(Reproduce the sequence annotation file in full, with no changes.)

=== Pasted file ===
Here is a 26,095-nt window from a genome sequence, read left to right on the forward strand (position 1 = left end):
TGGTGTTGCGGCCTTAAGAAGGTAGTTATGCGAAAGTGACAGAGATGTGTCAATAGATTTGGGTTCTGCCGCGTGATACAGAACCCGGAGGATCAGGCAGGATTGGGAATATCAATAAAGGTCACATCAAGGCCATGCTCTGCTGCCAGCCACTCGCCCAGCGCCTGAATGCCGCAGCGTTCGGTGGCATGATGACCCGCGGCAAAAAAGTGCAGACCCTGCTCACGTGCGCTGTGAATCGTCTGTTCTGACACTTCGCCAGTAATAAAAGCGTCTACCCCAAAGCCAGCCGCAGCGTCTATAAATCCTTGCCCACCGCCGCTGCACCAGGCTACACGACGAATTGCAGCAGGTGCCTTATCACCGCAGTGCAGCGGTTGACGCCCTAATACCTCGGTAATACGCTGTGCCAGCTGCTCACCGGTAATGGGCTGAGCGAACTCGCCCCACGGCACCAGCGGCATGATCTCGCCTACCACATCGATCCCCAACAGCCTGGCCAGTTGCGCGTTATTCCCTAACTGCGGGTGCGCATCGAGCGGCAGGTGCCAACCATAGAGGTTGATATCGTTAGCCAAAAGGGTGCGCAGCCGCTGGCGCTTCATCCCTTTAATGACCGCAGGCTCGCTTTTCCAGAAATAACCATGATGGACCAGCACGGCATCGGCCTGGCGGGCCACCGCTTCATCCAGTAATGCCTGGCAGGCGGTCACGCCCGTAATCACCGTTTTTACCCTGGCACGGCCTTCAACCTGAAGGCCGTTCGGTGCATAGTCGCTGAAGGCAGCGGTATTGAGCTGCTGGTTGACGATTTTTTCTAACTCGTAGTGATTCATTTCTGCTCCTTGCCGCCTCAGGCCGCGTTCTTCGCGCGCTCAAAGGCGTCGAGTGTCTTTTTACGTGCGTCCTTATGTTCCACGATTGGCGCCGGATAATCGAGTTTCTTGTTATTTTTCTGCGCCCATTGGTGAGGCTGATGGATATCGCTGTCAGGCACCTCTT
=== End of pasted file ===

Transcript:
Here is a 26,095-nt window from a genome sequence, read left to right on the forward strand (position 1 = left end):
TGGTGTTGCGGCCTTAAGAAGGTAGTTATGCGAAAGTGACAGAGATGTGTCAATAGATTTGGGTTCTGCCGCGTGATACAGAACCCGGAGGATCAGGCAGGATTGGGAATATCAATAAAGGTCACATCAAGGCCATGCTCTGCTGCCAGCCACTCGCCCAGCGCCTGAATGCCGCAGCGTTCGGTGGCATGATGACCCGCGGCAAAAAAGTGCAGACCCTGCTCACGTGCGCTGTGAATCGTCTGTTCTGACACTTCGCCAGTAATAAAAGCGTCTACCCCAAAGCCAGCCGCAGCGTCTATAAATCCTTGCCCACCGCCGCTGCACCAGGCTACACGACGAATTGCAGCAGGTGCCTTATCACCGCAGTGCAGCGGTTGACGCCCTAATACCTCGGTAATACGCTGTGCCAGCTGCTCACCGGTAATGGGCTGAGCGAACTCGCCCCACGGCACCAGCGGCATGATCTCGCCTACCACATCGATCCCCAACAGCCTGGCCAGTTGCGCGTTATTCCCTAACTGCGGGTGCGCATCGAGCGGCAGGTGCCAACCATAGAGGTTGATATCGTTAGCCAAAAGGGTGCGCAGCCGCTGGCGCTTCATCCCTTTAATGACCGCAGGCTCGCTTTTCCAGAAATAACCATGATGGACCAGCACGGCATCGGCCTGGCGGGCCACCGCTTCATCCAGTAATGCCTGGCAGGCGGTCACGCCCGTAATCACCGTTTTTACCCTGGCACGGCCTTCAACCTGAAGGCCGTTCGGTGCATAGTCGCTGAAGGCAGCGGTATTGAGCTGCTGGTTGACGATTTTTTCTAACTCGTAGTGATTCATTTCTGCTCCTTGCCGCCTCAGGCCGCGTTCTTCGCGCGCTCAAAGGCGTCGAGTGTCTTTTTACGTGCGTCCTTATGTTCCACGATTGGCGCCGGATAATCGAGTTTCTTGTTATTTTTCTGCGCCCATTGGTGAGGCTGATGGATATCGCTGTCAGGCACCTCTT